Dr. Olumide K.
I.          Introduction
Eastern Partnership signifies the western industrialized Europe’s use of
economic empowerment as a tool to infiltrate the splinter ex-communist states
of the east. Presently, the European Union (“EU”) is targeting Ukraine,
Moldova, Armenia, and Georgia.
 Sandwiched between Poland and Russia, Ukraine
is the second largest member of the old Union of soviet Socialist Republic

With the collapse of the old USSR, Ukraine has been pulled –ideologically both
ways –, i.e., towards the capitalist west and the highly conservative Russia.
November 21st, 2013, Victor Yanukovich, the present Ukrainian
president suspended Ukraine’s assent to the European Union (“EU”) Agreement.
thesis identifies the three (3) major factors that will determine whether or
not Ukraine would join the EU: (a) Ukraine’s readiness to adopt democratic
measures within its political process; (b) Ukraine’s readiness to adopt much
more competitive economic and political policies (“Rule of Law”); and (c) Ukraine’s
adoption of an open market/economy.
II.        The Dilemma.
soft competition between the richest western nation—Germany and Russia should
not be underrated. With the image of the big brother—Russia, looming larger than
before, there is a very steep uphill task before Kiev-based government and the
EU, as well
EU relaxes its rules and admits Ukraine, EU will be legitimizing half-hearted
reforms by an authoritarian government—which is both unpopular and uncooperative
at home. An antithesis of the principles that the EU stands for.
doubt, the full admission of the present-day Ukraine may infuriate an upheaval that
may arise from selective rules of admission and the selective application of
the Free Trade Rules
on the other hand, a non-admission of Ukraine, will definitely rob the Western
Europe of its leverage to influence Ukraine into making more reforms and may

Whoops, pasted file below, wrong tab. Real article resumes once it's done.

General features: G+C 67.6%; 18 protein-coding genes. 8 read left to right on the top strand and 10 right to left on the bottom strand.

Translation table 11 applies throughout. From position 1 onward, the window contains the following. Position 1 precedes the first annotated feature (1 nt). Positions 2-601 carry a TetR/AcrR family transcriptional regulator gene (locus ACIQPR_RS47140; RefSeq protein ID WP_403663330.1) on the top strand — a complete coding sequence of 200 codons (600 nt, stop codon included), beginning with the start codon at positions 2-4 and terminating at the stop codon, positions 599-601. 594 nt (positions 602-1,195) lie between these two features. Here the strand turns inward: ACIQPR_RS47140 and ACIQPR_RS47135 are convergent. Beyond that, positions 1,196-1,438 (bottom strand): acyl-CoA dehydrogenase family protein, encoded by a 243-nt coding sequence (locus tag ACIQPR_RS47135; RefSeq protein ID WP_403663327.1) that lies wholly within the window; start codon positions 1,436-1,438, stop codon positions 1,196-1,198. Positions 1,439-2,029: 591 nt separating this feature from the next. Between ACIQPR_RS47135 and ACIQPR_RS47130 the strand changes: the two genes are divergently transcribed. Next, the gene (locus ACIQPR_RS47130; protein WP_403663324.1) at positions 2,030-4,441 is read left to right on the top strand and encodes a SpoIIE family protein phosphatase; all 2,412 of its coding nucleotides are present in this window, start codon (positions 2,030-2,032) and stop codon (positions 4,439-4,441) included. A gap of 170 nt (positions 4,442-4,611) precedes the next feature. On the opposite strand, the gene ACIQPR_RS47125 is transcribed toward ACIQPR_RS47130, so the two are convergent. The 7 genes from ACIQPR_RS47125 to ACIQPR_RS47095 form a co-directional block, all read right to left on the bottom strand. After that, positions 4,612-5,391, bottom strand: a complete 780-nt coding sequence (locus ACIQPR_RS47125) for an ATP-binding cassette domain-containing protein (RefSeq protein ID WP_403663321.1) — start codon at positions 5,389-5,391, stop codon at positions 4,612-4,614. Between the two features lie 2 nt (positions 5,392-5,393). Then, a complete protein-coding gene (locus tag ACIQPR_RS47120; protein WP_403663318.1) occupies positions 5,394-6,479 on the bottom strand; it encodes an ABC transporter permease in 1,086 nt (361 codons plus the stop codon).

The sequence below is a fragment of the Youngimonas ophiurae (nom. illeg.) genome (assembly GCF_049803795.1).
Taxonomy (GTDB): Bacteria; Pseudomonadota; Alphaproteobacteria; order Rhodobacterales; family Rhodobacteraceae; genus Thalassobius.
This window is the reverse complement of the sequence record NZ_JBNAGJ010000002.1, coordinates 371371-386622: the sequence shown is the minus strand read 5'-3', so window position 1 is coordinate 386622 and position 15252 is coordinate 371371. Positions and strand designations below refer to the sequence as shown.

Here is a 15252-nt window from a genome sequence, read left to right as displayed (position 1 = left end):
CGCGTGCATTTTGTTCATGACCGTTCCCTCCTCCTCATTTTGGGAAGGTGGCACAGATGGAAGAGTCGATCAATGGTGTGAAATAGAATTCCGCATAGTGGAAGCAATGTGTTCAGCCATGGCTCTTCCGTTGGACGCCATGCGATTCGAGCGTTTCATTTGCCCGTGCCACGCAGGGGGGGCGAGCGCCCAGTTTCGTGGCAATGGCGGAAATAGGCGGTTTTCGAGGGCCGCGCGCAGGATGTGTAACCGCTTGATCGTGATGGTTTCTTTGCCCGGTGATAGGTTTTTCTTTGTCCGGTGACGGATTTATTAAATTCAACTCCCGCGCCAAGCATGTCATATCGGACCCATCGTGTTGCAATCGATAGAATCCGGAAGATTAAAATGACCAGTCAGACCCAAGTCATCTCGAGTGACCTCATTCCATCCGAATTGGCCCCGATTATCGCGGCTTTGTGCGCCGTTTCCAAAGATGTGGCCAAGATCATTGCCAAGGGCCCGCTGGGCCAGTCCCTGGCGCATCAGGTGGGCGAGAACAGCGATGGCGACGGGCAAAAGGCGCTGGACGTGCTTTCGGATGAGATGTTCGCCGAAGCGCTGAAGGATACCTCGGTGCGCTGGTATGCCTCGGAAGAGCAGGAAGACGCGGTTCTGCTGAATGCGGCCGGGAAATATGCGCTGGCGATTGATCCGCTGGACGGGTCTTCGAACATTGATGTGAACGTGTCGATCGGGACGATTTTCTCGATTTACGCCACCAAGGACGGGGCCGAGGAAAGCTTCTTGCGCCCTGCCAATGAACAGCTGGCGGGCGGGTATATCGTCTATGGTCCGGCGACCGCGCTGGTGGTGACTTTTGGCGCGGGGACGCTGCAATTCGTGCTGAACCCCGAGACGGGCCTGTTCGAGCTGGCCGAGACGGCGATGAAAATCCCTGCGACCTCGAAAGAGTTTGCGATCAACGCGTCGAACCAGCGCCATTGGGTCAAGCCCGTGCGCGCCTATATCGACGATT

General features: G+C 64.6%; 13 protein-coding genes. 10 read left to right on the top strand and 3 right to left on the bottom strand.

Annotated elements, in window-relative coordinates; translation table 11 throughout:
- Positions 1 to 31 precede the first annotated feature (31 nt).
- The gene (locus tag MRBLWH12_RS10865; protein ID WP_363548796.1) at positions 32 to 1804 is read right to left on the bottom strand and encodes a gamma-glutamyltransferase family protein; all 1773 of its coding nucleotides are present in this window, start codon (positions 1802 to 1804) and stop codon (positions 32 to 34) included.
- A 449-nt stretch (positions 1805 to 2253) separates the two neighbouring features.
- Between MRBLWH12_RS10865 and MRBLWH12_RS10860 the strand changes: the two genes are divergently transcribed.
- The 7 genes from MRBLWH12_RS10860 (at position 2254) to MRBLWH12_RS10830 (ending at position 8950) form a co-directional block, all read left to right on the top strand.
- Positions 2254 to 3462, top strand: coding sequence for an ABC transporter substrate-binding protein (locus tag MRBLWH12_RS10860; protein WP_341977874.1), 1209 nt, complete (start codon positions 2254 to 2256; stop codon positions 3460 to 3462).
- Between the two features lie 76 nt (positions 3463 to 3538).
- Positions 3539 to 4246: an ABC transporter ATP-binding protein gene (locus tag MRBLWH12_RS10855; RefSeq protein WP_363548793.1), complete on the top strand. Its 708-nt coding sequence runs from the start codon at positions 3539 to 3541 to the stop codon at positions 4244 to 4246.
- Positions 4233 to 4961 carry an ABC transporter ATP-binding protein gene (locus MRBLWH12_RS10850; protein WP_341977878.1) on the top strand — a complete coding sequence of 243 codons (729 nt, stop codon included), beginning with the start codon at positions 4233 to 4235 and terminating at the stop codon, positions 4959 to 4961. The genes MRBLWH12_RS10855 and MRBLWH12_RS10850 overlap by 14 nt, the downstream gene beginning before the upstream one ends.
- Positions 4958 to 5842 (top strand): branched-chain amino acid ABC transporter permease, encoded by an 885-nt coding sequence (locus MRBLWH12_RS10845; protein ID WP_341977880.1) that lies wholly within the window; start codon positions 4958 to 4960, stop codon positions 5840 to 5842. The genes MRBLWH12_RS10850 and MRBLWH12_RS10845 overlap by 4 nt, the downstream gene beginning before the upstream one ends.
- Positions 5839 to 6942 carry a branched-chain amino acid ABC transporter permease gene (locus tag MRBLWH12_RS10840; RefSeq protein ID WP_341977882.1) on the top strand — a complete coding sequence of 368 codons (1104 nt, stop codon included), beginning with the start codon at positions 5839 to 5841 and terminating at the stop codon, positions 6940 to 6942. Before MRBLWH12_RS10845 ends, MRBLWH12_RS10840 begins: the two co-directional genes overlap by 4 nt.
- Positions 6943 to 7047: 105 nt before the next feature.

allow Russia to take over.
III.       Admission into the EU
October 21, 2013, in Luxembourg, at the meeting of the EU Foreign Ministers, it
was clear that the EU was placed in the middle of the devil of the Devil and
Deep Blue Sea concerning Ukraine. One option was to relax the rules governing
admission into the EU. Strict adherence for democratic principles, rule of law
and open market would freeze out Ukraine. On the other hand, Russia with nits
Eurasian Customs Union was waiting with open hands. To deny Ukraine admission
outright would reduce the impetus for reforms that had already began and also drive
Ukraine into further authoritarianism and overt dependence on Russia.
are the issues for consideration
a.         Requirement for Democratic measures
to recent ascendance of Yanukovich, Ukraine’s former prime minister was Yulia
Tymoshenko. In 2004, the Orange revolution forced Yanukovich out of office and
enthroned Tymoshenko. Curiously, in 2010, Yanukovich was re-elected and soon
after, Tymoshenko was jailed for abuse of power and for negotiating natural gas
with Russia while in power.
remained jailed despite plea for pardon and for temporary release under
supervision for medical treatment in Germany. Cases against Tymoshenko are
frozen. She is also barred from participating in electoral process towards the
2015 elections.
towards being accepted by the west, Yanukovich has released some high profile
political detainees who were being punished via selective justice. In addition,
travel bans have been lifted against these detainees and opponents as well.
minute improvements n the social justice system are what the EU wants to be
developed upon rather than stultified by Ukraine’s leaning towards Russia